Microsoft came out swinging Tuesday with a highly-anticipated hour-long reveal event for their next-gen home console, the newly minted Xbox One.
Unfortunately, it seems they weren’t connecting.
The event focused on the console’s ability to support live television, its reworked Kinect motion control system, and Microsoft’s deep relationship with massive mainstream brands like EA Sports, Call of Duty and the NFL. Though they touched on a few games as well, the company is holding back the bulk of the software for the E3 trade show coming up in June.
The trouble is, you only get one chance to make a first impression, and to gamers, that impression wasn’t exactly thrilling.
“I was seriously unimpressed. It's only the first hour of Xbox One, but it suggested a company that's curiously both mired in arrogance and somewhat directionless. I don't know who the Xbox One reveal was meant to appeal to, other than the TV executives whose egos it massaged,” opined Gamesindustry writer Rob Fahey.
The problem, it seems, stems from Microsoft’s decision to position the console as an entertainment hub rather than a games machine. It’s not a crazy thought -- the Xbox 360 is now used more for online entertainment than gaming -- but that’s not necessarily the system’s chief selling point.
“I just wanted a gaming console, I don’t want to pay for a whole entertainment center,” gamer John Ricciadri told Forbes.
“It’s a shame that the reveal didn’t tell the consumer much,” gamer Lui Galletto added. “It seemed like one big advertisement rather than an actual informational session on the product they were offering.”
The name itself, Xbox One, came as something of a surprise, as the rumor mill was bullish on “Xbox Infinity.” But to Jason Schreier at Kotaku, One is, in fact, no better than Infinity.
“Average people might not see the Xbox One as an accessory, but they sure could think it’s a remake of the first Xbox,” he wrote. “Or a lesser version of the Xbox 360. And while this sort of brand confusion may not destroy Microsoft’s new console, it could very well hurt Xbox One in the single market Microsoft is pursuing hardest: casual TV watchers and video game fans.”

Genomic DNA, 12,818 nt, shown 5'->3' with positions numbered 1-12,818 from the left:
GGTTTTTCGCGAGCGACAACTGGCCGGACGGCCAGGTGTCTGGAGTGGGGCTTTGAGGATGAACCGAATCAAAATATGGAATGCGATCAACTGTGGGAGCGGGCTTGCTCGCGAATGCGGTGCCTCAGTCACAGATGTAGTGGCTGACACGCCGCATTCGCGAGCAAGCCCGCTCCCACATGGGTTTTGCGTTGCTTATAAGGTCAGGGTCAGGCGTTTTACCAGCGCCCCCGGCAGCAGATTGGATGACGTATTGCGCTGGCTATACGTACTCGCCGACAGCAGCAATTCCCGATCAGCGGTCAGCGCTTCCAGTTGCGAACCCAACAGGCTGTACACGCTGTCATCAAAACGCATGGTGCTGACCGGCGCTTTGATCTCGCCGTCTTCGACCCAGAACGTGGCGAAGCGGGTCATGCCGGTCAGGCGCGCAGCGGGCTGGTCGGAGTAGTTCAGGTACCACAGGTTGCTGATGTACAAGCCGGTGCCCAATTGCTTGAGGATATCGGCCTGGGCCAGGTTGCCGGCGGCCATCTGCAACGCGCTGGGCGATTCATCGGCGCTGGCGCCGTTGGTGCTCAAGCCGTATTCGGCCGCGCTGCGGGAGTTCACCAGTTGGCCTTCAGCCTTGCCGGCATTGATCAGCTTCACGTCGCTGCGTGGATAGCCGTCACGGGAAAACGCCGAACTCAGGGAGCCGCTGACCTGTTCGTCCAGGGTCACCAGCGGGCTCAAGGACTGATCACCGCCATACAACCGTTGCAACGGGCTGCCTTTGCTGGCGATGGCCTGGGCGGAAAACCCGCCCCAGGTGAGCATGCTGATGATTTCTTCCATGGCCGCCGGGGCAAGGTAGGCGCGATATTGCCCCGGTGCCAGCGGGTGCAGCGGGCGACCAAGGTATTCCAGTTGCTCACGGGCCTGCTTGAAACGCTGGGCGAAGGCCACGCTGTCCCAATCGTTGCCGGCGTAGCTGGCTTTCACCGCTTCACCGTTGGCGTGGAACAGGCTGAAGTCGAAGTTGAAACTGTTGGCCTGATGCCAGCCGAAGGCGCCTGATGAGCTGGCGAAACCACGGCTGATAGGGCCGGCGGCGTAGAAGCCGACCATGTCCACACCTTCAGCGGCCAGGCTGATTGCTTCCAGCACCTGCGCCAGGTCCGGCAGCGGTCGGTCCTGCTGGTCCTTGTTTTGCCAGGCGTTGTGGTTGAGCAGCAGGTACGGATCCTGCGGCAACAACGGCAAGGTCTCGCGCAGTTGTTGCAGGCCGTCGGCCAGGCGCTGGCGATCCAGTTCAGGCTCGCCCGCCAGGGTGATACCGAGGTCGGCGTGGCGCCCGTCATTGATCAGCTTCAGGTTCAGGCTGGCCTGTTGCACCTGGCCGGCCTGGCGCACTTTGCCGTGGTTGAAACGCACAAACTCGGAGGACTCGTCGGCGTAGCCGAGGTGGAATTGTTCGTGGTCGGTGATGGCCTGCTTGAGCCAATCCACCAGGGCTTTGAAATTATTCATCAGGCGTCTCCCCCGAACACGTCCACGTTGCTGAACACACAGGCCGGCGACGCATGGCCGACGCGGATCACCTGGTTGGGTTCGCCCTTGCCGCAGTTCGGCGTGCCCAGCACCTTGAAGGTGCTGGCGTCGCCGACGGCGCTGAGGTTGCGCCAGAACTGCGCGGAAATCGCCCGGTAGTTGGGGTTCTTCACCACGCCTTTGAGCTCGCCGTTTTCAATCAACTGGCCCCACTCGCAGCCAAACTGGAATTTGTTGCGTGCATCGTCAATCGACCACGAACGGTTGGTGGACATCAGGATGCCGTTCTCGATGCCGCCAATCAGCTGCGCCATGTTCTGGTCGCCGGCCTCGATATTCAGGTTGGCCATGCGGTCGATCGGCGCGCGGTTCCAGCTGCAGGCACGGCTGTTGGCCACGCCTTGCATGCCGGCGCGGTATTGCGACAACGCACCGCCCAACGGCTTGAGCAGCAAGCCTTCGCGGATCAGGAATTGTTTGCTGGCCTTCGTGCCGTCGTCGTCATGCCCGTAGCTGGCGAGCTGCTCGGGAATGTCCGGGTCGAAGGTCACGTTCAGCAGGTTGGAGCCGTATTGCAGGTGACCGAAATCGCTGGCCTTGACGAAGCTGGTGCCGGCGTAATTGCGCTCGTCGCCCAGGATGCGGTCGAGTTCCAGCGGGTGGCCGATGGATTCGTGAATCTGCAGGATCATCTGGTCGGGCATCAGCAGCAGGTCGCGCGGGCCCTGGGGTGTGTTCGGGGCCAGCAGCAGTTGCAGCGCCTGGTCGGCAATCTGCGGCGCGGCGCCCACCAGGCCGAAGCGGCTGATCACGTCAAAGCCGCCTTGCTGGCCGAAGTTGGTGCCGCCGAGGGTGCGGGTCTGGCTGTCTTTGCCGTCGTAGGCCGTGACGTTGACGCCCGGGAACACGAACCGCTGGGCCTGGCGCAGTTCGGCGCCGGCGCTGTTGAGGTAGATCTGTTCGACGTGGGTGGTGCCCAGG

Worse than the name, however, was word that the Xbox One might require extra payments if you want to play used games. You didn’t like that, not one bit.
“PS4 sounding better by the day and all thanks to Microsoft!” said Yahoo! reader David. “Owned an Xbox for years, but don't do brand loyalty, when the company involved appears to be shafting the customer!!”
“After more then [sic] a decade with Xbox ...I will be switching over...Sony seems to be the only one who remembers that the reason people buy consoles is to play video games...not to watch tv and run back ground apps that your average smart phone already does,” added Yahoo! reader William.
Not everyone thought the event was a bust. Game designer Cliff Bleszinki chimed in with support for the Xbox One’s multimedia approach.
The issue is whether or not Microsoft made a tactical error by trying to get the non-game features out of the way prior to E3. Some would argue that this is exactly what they needed to do, lest they face backlash from the hardcore gamer contingent expecting mostly games content at a trade show like E3.
With the system launching later this year, however, it’s imperative that Microsoft (and Sony, for that matter) get the early adopters on board as quickly as possible to drive initial sales. Instead, Microsoft went broad and somewhat unfocused, ignoring indie game developers entirely, skipping over pressing questions and bumming out the die-hards who turned the Xbox 360 into the best-selling home console of the past two years. Not exactly a stellar start.
But at least it makes for a stellar highlight-reel. Take it away, Youtube genius Darkbeatdk:
- Technology & Electronics
- Game Consoles
- Xbox 360